Full disclosure: As a Cubs fan, I love the Ricketts family. If it weren’t for their ownership, the Cubs’ World Series drought would probably be at 112 years and counting.
That’s perhaps why I’m inclined to give Nebraska Gov. Pete Ricketts the benefit of the doubt when he made a meal of his foot a few days ago trying to answer a question about undocumented workers and vaccines.
At a press conference, Ricketts was asked whether workers at Nebraska’s meat processing plants will be eligible to receive the coronavirus vaccine if they are undocumented. His reply: “You’re supposed to be a legal resident of the country to be able to be working in those plants, so I do not expect that illegal immigrants will be part of the vaccine with that program.”
OK, that was a surpassingly dumb response in many ways. Gov. Ricketts knows perfectly well, he knows as well as anyone reading this, that meatpacking plants are chockablock with undocumented workers. According to one estimate, about 14% of the workers in Nebraska’s meat plants have that status.
We can debate all day about the degree of injustice involved in that situation and what can and should be done about it. But no one seriously believes that Smithfield, Tyson or anyone else is going to check workers for proof of citizenship or a green card before they approve them getting the vaccine.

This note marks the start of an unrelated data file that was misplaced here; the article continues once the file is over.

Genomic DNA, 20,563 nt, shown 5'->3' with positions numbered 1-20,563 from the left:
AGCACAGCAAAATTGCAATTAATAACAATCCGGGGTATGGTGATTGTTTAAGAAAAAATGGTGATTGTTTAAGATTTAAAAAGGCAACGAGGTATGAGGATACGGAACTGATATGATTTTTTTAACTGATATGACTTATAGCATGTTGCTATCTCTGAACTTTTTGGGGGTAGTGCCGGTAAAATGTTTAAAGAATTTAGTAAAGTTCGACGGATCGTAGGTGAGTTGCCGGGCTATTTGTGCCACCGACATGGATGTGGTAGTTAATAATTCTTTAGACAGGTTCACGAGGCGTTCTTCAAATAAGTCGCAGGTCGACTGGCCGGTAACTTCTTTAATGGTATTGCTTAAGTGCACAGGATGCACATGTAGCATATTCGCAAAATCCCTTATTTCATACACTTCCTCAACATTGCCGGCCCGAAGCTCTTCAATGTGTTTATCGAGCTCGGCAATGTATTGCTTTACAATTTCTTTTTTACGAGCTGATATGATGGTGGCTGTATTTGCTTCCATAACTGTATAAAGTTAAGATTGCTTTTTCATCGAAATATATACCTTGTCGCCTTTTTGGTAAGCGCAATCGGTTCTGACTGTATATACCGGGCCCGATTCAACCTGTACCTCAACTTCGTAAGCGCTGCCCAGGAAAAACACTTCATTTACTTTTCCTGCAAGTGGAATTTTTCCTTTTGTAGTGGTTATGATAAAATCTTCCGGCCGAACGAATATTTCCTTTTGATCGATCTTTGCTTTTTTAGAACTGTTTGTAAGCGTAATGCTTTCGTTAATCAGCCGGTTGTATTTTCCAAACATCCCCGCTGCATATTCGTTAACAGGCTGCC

My take: Ricketts was clumsily trying to evade what he undoubtedly saw as a “gotcha” question. If he had acknowledged that yes, some of the meat workers who receive the vaccine will probably be undocumented, he would have opened himself up to headlines like “Nebraska Gov Puts Illegals Ahead of Real Americans.” So he tried to blandly put the onus back on the companies that hire the “illegals” in the first place.
Which is actually where it belongs.
Oh, and for anyone genuinely offended that an “illegal” might get the vaccine before he or she does: Take your complaint to the nearest meat plant. They’re probably hiring.